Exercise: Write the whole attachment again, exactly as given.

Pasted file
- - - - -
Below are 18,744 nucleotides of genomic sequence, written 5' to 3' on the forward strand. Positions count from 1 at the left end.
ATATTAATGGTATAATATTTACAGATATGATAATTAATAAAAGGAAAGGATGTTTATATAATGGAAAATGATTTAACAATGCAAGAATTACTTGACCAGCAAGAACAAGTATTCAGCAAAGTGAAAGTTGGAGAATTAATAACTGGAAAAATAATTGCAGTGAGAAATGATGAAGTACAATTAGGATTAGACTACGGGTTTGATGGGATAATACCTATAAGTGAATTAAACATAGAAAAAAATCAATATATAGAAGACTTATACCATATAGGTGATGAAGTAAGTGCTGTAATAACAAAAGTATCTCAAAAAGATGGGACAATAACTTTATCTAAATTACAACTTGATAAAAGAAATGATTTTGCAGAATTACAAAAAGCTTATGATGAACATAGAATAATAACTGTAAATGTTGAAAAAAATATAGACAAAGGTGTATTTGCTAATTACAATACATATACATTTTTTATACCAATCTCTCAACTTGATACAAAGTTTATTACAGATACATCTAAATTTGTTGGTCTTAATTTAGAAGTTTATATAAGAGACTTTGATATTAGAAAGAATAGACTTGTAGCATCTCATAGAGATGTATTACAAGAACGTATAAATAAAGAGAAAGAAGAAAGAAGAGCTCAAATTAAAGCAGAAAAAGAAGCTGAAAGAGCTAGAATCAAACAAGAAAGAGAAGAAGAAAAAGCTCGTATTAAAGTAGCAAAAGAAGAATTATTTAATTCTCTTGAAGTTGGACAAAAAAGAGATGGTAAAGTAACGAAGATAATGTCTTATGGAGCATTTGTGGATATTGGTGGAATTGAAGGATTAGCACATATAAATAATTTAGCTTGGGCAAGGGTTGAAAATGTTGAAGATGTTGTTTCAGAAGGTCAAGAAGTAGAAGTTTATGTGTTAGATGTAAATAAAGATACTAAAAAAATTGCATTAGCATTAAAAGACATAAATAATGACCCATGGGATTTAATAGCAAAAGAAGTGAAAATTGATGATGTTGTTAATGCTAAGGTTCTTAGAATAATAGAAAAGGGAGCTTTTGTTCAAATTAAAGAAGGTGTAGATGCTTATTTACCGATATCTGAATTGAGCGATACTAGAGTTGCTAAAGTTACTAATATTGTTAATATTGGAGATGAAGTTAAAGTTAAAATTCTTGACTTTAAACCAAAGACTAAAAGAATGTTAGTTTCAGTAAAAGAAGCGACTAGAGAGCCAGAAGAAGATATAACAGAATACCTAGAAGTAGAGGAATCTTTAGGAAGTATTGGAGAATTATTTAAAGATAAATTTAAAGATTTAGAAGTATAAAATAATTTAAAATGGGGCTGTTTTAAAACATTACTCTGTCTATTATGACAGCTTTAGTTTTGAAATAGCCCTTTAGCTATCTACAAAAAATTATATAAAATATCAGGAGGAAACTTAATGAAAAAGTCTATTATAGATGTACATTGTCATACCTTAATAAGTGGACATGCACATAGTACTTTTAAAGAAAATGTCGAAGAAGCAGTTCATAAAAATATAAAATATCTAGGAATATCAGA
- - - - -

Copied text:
Below are 18,744 nucleotides of genomic sequence, written 5' to 3' on the forward strand. Positions count from 1 at the left end.
ATATTAATGGTATAATATTTACAGATATGATAATTAATAAAAGGAAAGGATGTTTATATAATGGAAAATGATTTAACAATGCAAGAATTACTTGACCAGCAAGAACAAGTATTCAGCAAAGTGAAAGTTGGAGAATTAATAACTGGAAAAATAATTGCAGTGAGAAATGATGAAGTACAATTAGGATTAGACTACGGGTTTGATGGGATAATACCTATAAGTGAATTAAACATAGAAAAAAATCAATATATAGAAGACTTATACCATATAGGTGATGAAGTAAGTGCTGTAATAACAAAAGTATCTCAAAAAGATGGGACAATAACTTTATCTAAATTACAACTTGATAAAAGAAATGATTTTGCAGAATTACAAAAAGCTTATGATGAACATAGAATAATAACTGTAAATGTTGAAAAAAATATAGACAAAGGTGTATTTGCTAATTACAATACATATACATTTTTTATACCAATCTCTCAACTTGATACAAAGTTTATTACAGATACATCTAAATTTGTTGGTCTTAATTTAGAAGTTTATATAAGAGACTTTGATATTAGAAAGAATAGACTTGTAGCATCTCATAGAGATGTATTACAAGAACGTATAAATAAAGAGAAAGAAGAAAGAAGAGCTCAAATTAAAGCAGAAAAAGAAGCTGAAAGAGCTAGAATCAAACAAGAAAGAGAAGAAGAAAAAGCTCGTATTAAAGTAGCAAAAGAAGAATTATTTAATTCTCTTGAAGTTGGACAAAAAAGAGATGGTAAAGTAACGAAGATAATGTCTTATGGAGCATTTGTGGATATTGGTGGAATTGAAGGATTAGCACATATAAATAATTTAGCTTGGGCAAGGGTTGAAAATGTTGAAGATGTTGTTTCAGAAGGTCAAGAAGTAGAAGTTTATGTGTTAGATGTAAATAAAGATACTAAAAAAATTGCATTAGCATTAAAAGACATAAATAATGACCCATGGGATTTAATAGCAAAAGAAGTGAAAATTGATGATGTTGTTAATGCTAAGGTTCTTAGAATAATAGAAAAGGGAGCTTTTGTTCAAATTAAAGAAGGTGTAGATGCTTATTTACCGATATCTGAATTGAGCGATACTAGAGTTGCTAAAGTTACTAATATTGTTAATATTGGAGATGAAGTTAAAGTTAAAATTCTTGACTTTAAACCAAAGACTAAAAGAATGTTAGTTTCAGTAAAAGAAGCGACTAGAGAGCCAGAAGAAGATATAACAGAATACCTAGAAGTAGAGGAATCTTTAGGAAGTATTGGAGAATTATTTAAAGATAAATTTAAAGATTTAGAAGTATAAAATAATTTAAAATGGGGCTGTTTTAAAACATTACTCTGTCTATTATGACAGCTTTAGTTTTGAAATAGCCCTTTAGCTATCTACAAAAAATTATATAAAATATCAGGAGGAAACTTAATGAAAAAGTCTATTATAGATGTACATTGTCATACCTTAATAAGTGGACATGCACATAGTACTTTTAAAGAAAATGTCGAAGAAGCAGTTCATAAAAATATAAAATATCTAGGAATATCAGA